“If you’re putting one-eighth of what Stanford is putting into the hopper, where the chances of success post-commercialisation are low in general, we’re just never going to be able to compete on a global scale,” Slattery says.
“Therefore, that ultimate conclusion says that we as a nation have to find a way through public and private support to basically put more and better and brighter people through PhD research in Irish universities.”
Slattery is convinced there’s little else preventing Ireland from achieving startup greatness.
He says it’s only a matter of time before the government amends taxation policy to meet the demands of entrepreneurs, such as bringing Capital Gains Tax in line with the UK, where the rate and threshold are more appealing.
“The government continues to be lobbied by multiple different stakeholders on this. They know what they need to do. They just haven’t got there yet, After that, I honestly don’t feel that there are very many constraints here,” Slattery says.
Even the shortage of venture capital, though not ideal, is manageable.
“Capital has just become a commodity. Sitting here in Dublin, you can raise capital in New York, Tokyo if you have a good enough idea. Look at Avolon. Starting in 2010, we raised $750 million in the height of the financial crisis, two European-based investors and one US,” Slattery says.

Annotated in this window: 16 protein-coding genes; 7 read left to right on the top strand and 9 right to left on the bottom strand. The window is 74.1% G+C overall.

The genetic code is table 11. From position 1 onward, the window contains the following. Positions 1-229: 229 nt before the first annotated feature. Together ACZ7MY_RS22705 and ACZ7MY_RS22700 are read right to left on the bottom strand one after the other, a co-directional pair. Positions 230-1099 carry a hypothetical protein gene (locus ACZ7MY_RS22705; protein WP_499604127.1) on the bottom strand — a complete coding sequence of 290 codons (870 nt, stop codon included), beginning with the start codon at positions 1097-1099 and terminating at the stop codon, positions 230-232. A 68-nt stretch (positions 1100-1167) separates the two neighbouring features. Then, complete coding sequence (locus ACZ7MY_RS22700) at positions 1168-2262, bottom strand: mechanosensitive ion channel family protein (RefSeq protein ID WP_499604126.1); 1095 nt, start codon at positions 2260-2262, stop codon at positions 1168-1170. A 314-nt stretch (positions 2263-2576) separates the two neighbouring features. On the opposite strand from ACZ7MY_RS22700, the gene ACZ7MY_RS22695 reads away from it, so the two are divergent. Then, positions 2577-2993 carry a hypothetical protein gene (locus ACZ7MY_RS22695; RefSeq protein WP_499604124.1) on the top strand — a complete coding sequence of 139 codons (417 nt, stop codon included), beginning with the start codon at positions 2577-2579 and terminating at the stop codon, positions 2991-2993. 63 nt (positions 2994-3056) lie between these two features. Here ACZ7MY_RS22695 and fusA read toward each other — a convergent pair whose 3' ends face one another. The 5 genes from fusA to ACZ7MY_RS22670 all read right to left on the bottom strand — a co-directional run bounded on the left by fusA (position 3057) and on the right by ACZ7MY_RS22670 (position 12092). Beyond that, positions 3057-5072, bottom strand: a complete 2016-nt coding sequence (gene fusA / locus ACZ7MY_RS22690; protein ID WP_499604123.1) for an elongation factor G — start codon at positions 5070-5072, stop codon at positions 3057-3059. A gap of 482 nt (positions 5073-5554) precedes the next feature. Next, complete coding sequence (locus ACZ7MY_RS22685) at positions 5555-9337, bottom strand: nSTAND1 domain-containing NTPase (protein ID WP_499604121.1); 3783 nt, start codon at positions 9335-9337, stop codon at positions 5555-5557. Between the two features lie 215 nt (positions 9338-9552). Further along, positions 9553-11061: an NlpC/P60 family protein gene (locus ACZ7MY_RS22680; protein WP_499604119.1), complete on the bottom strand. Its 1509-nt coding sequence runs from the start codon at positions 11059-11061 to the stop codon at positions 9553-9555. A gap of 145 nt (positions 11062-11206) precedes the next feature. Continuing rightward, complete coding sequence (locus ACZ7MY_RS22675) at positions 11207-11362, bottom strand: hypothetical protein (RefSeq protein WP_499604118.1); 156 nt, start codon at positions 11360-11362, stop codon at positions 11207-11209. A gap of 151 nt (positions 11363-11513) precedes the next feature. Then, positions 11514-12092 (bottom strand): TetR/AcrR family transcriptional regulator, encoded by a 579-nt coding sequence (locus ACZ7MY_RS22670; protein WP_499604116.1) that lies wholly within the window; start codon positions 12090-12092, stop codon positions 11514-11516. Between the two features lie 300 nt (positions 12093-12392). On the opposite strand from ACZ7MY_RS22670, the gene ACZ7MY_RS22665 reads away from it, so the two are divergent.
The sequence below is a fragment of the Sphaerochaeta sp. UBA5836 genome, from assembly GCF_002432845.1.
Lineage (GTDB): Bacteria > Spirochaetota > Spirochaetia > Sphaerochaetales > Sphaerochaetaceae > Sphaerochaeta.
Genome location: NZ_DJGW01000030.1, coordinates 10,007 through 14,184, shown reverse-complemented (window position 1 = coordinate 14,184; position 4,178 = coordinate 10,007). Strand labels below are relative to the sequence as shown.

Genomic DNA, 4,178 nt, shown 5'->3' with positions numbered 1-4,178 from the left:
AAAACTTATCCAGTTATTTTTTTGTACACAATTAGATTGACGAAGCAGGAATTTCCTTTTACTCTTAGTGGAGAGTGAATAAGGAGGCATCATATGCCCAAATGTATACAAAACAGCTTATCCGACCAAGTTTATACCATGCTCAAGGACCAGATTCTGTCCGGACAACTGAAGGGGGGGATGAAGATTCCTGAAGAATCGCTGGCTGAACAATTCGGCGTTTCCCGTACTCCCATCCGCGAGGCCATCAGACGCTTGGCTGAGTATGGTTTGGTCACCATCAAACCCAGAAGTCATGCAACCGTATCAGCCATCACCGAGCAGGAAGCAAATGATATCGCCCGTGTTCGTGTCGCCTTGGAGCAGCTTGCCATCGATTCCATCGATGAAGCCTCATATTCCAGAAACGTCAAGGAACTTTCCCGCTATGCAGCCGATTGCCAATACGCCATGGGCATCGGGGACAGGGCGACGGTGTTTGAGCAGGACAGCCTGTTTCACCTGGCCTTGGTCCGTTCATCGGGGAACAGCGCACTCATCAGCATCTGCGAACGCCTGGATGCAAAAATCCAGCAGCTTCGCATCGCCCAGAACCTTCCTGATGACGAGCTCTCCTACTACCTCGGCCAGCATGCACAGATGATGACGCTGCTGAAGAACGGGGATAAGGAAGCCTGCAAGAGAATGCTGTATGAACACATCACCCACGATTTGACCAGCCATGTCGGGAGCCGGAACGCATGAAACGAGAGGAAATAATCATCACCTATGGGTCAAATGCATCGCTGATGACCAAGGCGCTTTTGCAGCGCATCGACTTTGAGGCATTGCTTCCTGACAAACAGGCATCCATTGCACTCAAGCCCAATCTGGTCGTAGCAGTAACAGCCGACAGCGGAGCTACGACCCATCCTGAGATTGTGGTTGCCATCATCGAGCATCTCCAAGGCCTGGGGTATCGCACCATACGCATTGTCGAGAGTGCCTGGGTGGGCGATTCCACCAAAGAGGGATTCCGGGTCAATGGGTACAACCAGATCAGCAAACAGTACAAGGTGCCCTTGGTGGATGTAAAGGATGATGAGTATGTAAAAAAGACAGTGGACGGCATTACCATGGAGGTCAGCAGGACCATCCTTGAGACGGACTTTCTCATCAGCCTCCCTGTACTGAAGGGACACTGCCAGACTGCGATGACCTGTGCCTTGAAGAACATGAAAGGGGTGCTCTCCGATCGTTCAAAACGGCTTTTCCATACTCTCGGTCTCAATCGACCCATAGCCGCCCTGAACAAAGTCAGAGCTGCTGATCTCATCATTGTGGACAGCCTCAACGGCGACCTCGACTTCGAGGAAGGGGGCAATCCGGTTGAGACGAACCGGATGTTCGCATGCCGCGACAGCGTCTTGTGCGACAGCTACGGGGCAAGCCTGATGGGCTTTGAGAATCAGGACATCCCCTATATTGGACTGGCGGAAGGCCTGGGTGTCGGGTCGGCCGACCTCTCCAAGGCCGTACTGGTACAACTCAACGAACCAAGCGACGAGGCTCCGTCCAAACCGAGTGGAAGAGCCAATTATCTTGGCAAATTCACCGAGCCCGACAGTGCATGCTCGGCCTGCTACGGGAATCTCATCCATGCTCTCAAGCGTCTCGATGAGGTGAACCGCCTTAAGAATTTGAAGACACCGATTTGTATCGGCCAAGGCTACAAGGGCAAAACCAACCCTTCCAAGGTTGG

“So in this day and age of technology and connectivity, it is not an excuse to say, ‘Oh I’m in Ireland and therefore I can’t raise money. The VC universe here isn’t great, therefore I can’t raise money.’ That’s an excuse, in my opinion.”
It’s not uncommon for Irish startups to successfully secure funding overseas. Software startup Utmost recently raised $11.2 million in a series A round, while Shane Curran’s Evervault secured $3.2 million in seed funding.
Oisin Ryan, the chief executive of customer feedback platform ServiceDock, agrees that entrepreneurs should look beyond Ireland to secure capital.
The difficulty, he says, is getting off the island in the first place when you’re running a young, bootstrapped company.
In order to meet with relevant contacts overseas “you need to start attending events regularly, attending meetups”, Ryan says.
“That’s hard just on a personal level and a financial level. There’s obviously a lot of cost that goes with that.”
But it’s the kind of struggle that’s just part of startup life, he adds.
Ryan says State agency Enterprise Ireland – which contributed to ServiceDock’s maiden €450,000 funding round last year – has proven a valuable support, but there are other issues, such as the country’s Employment Incentive and Investment Scheme (EIIS), that still need to be addressed in order to attract more deep-pocketed investors to these shores.
EIIS provides 40% tax relief to startup investors. Under Budget 2020, the government increased the annual investment limit in the scheme from €150,000 to €250,000.